What qualities do leaders need?

I will not talk of the obvious qualities such as charisma, the ability to connect with people or the ability to communicate and motivate which discussions on leadership always highlight. At any period of history successful leaders have the right quotient of these attributes.

In this new time and a Vuca future, we need leaders, whether public or corporate, who have a combination of skills: are technologically or digitally savvy; driven by a sense of openness and a genuine hunger for knowledge; and leaders who know their limits, who know what they don't know and would look for that missing talent to augment the leadership ranks.


In addition, I would argue that you need a combination of generations in the circle of leadership. It is striking that today Canada has a prime minister who is 45 years old, Mr Justin Trudeau; France has President Emmanuel Macron, aged 39, and Ireland just elected for itself 38-year-old doctor Leo Varadkar, born of an Indian Hindu father and a Catholic Irish mother.

I used to think when Prime Minister Lee Hsien Loong said he was determined to plan succession and he wanted to step down at 70, that he should not. I still think he should continue in office, but PM Lee understands the trends out there and what is needed for the future. He is looking for those in their 30s - a good place to begin. I believe inter-generational leadership is important in an uncertain age, especially when we will face an ageing electorate and an ageing workforce.


Diversity would certainly increase a leadership circle's intelligence and ability to innovate, anticipate and connect with different populations. In the world of business and industry, Singapore can do better in appointing more women to corporate boards. According to The Singapore Board Index 2016, the representation of women on the STI 30 Boards has increased from 7.9 per cent in 2014 to 10.2 per cent in 2016.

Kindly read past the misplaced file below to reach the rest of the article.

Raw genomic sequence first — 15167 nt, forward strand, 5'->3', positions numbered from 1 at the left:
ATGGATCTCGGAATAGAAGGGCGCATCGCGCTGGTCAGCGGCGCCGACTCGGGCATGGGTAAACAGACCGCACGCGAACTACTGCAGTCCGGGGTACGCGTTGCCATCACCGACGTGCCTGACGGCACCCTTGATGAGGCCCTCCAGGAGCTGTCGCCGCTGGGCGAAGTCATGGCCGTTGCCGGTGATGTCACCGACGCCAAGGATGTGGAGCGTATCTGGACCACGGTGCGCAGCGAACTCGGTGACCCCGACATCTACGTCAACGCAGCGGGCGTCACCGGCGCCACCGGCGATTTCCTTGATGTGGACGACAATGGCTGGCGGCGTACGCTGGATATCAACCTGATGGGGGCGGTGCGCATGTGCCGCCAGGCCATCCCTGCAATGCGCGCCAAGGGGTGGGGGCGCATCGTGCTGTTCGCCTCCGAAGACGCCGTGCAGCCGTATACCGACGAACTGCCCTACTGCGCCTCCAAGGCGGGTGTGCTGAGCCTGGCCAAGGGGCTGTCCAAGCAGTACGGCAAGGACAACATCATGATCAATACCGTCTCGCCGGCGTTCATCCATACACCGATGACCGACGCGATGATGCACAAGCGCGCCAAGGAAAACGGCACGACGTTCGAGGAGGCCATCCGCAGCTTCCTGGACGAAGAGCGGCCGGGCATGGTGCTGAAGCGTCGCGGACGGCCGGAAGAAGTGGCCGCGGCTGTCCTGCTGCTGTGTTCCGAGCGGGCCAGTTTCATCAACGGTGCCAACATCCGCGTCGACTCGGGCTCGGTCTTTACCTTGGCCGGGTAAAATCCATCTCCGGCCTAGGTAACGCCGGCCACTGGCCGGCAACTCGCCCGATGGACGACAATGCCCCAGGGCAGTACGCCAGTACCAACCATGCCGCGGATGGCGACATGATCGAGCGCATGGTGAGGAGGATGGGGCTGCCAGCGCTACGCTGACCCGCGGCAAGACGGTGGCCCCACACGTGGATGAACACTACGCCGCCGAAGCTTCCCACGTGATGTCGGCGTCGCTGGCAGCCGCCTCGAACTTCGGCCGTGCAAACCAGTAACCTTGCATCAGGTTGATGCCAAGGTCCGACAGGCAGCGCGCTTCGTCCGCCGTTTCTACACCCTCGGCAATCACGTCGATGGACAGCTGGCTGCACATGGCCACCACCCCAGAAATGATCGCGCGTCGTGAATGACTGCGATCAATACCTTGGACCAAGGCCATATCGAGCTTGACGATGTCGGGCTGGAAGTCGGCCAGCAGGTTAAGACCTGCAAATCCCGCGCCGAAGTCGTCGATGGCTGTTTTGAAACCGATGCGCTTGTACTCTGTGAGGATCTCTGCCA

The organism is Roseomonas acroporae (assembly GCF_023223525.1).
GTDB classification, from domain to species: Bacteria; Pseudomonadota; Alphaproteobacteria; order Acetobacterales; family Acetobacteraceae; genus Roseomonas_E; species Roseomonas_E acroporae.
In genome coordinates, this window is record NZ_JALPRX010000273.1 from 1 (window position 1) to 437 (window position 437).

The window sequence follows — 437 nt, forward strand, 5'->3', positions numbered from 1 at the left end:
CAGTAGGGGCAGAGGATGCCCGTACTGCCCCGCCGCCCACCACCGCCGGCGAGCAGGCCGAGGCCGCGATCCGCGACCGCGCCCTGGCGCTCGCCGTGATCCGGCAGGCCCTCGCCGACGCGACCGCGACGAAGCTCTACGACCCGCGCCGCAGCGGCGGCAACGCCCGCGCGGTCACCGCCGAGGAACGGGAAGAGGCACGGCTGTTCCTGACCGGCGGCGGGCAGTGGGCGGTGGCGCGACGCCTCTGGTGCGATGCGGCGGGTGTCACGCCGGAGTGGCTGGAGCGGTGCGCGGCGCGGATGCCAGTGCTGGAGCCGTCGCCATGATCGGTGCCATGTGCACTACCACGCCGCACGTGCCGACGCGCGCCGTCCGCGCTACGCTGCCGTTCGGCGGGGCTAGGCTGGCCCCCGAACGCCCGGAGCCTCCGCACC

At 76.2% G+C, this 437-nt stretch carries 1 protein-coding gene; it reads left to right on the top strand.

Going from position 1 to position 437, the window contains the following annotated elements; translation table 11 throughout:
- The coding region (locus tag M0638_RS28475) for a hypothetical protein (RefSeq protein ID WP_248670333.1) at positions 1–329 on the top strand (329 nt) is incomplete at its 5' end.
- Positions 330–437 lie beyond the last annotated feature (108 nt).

Companies with at least one female director formed 73.3 per cent of the total in 2016, compared with 57 per cent in 2014.

The Diversity Action Committee reported that in 2015, of the 758 SGX-listed companies, 9.5 per cent of the directors' seats were held by women, up from 8.8 per cent in 2014. We are behind Europe, the United Kingdom and the US and behind India.

Local fintech company Pay2Home's money transfer machines allow migrant workers to remit money home without going through remittance agents. The MAS Fintech Regulatory Sandbox allows a promising technology, product or app to be tested under relaxed legal and regulatory requirements. ST PHOTO: LIM YAOHUI

More women have also entered Singapore politics. Of the 89 elected seats in Parliament, 21 are held by women or 23.5 per cent of MPs are women. If you include the Non-Constituency MPs (NCMPs) and Nominated MPs (NMPs), that would be an additional 12 seats, of which three are held by women, or 25 per cent. So in the 101-seat Parliament, 23.7 per cent are women. This compares well globally as the Inter-Parliamentary Union reports that the average percentage of women in the single House is 23.4 per cent this year.